Technical Report NTB 91-21

Hydrogen evolution from corrosion of iron and steel in low/intermediate-level waste repositories

The production of hydrogen from the corrosion of iron or steel is an important issue in low/intermediate level nuclear waste repositories where large quantities of iron and steel (e.g. as drums and reinforcing steel) accompany the waste.

Most of the iron in low/intermediate level repositories is in a cementitious environment. A review of the literature on the corrosion of iron and steel at high pH values, in particular in cementitious environments, points to hydrogen evolution rates between 22 and 220 mmol (H2)/(m2*a). There is some indication that the rates might be lower but for normal engineering applications there has been no practical need to demonstrate this, and hence a lower rate cannot be assumed on current evidence.

Near field analysis shows that hydrogen evolved at these rates will not be dissipated by diffusion of dissolved hydrogen. This may have various consequences, for example displacement of water from the near field and, if the gas cannot escape, mechanical disruption of the host formation cannot be ruled out because of equilibrium pressures in excess of 500 bar.

In the present work the hydrogen evolution rates of corroding iron in strongly alkaline and neutral media were measured during a period of at least 6000 hours, using a volumetric method. The sensitivity of this method is sufficiently high (0.1 mmol/(m2*a) to determine lower hydrogen evolution rates than those previously assumed for iron and steel in cement.

Selected as alkaline media were on the one hand solutions of the free bases NaOH, KOH, Ca(OH)2, and on the other hand three synthetic cement pore waters. The pH of the solutions ranged from 12.5 to 13.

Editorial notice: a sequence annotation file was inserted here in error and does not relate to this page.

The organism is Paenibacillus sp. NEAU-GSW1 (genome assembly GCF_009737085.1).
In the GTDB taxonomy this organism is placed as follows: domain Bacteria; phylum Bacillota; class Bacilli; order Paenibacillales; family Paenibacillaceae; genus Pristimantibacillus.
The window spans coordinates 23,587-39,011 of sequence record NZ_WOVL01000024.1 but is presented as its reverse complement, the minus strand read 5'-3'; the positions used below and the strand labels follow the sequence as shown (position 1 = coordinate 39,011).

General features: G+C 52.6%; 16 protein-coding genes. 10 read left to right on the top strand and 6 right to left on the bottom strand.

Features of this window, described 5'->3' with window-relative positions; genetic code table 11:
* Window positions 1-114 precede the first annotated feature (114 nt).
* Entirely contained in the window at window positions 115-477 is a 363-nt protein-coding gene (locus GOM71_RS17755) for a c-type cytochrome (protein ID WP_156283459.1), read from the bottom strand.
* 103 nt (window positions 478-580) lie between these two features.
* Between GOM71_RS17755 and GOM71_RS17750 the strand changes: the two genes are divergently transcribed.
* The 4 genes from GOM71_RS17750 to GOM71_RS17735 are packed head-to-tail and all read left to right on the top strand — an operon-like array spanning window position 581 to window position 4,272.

In general the hydrogen evolution rates found were below the 22 – 220 mmol(H2)/(m2*a) postulated above. Nevertheless despite similar pH there were distinct differences between the corrosion behaviour of the monovalent (NaOH, KOH) and bivalent Ca(OH)2 solutions.

While the Ca(OH)2 solution shows a practically constant hydrogen evolution rate of 1 – 2 mmol/(m2*a) throughout the measuring period, the monovalent solutions reach a maximum around 13 mmol/(m2*a) after about 2000 hours, dropping below 4 mmol/(m2*a) in the course of 6000 h.

Accordingly an aged cement pore water containing only Ca(OH)2 as free base produces hydrogen at a constant value of 0.5 – 1 mmol/(m2*a). It must be assumed that new cement pore waters containing much free NaOH and KOH behave according to the free bases, although the measuring time of 6000 hours was too short for any exact statements.

Employed as neutral media for the tests were Böttstein water (a synthetic granitic deep water), bidistilled water and a solution of pH 8.5 containing 8000 ppm chloride. All three media revealed a similar picture in principle, qualitatively and quantitatively. After a starting phase of about 1000 hours with hydrogen evolution rates of 80 – 100 mmol/(m2*a), the values begin to fall in the course of 6000 hours to 10 – 20 mmol/(m2*a). The results measured during the starting phase agree in order of magnitude with earlier results (Schenk 1988), but since corrosion measurements covering several thousand hours are rare or nonexistent, a comparison with results from earlier published works is difficult.